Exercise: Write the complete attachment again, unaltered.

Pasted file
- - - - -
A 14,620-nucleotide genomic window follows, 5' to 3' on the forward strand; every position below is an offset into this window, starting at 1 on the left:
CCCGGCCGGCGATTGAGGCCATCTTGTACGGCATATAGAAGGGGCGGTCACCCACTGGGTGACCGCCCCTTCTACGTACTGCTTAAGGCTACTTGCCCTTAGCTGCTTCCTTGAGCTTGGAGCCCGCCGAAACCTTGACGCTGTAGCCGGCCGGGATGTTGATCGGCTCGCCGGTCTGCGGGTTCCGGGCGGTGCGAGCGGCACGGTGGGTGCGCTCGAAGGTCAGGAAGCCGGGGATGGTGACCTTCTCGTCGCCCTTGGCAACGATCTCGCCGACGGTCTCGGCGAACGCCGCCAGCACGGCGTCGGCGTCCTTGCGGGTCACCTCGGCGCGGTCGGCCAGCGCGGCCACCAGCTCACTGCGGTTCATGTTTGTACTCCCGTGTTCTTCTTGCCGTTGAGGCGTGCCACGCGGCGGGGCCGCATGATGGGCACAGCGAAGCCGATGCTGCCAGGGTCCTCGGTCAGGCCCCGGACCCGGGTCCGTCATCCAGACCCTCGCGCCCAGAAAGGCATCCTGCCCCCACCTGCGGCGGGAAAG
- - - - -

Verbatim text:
A 14,620-nucleotide genomic window follows, 5' to 3' on the forward strand; every position below is an offset into this window, starting at 1 on the left:
CCCGGCCGGCGATTGAGGCCATCTTGTACGGCATATAGAAGGGGCGGTCACCCACTGGGTGACCGCCCCTTCTACGTACTGCTTAAGGCTACTTGCCCTTAGCTGCTTCCTTGAGCTTGGAGCCCGCCGAAACCTTGACGCTGTAGCCGGCCGGGATGTTGATCGGCTCGCCGGTCTGCGGGTTCCGGGCGGTGCGAGCGGCACGGTGGGTGCGCTCGAAGGTCAGGAAGCCGGGGATGGTGACCTTCTCGTCGCCCTTGGCAACGATCTCGCCGACGGTCTCGGCGAACGCCGCCAGCACGGCGTCGGCGTCCTTGCGGGTCACCTCGGCGCGGTCGGCCAGCGCGGCCACCAGCTCACTGCGGTTCATGTTTGTACTCCCGTGTTCTTCTTGCCGTTGAGGCGTGCCACGCGGCGGGGCCGCATGATGGGCACAGCGAAGCCGATGCTGCCAGGGTCCTCGGTCAGGCCCCGGACCCGGGTCCGTCATCCAGACCCTCGCGCCCAGAAAGGCATCCTGCCCCCACCTGCGGCGGGAAAG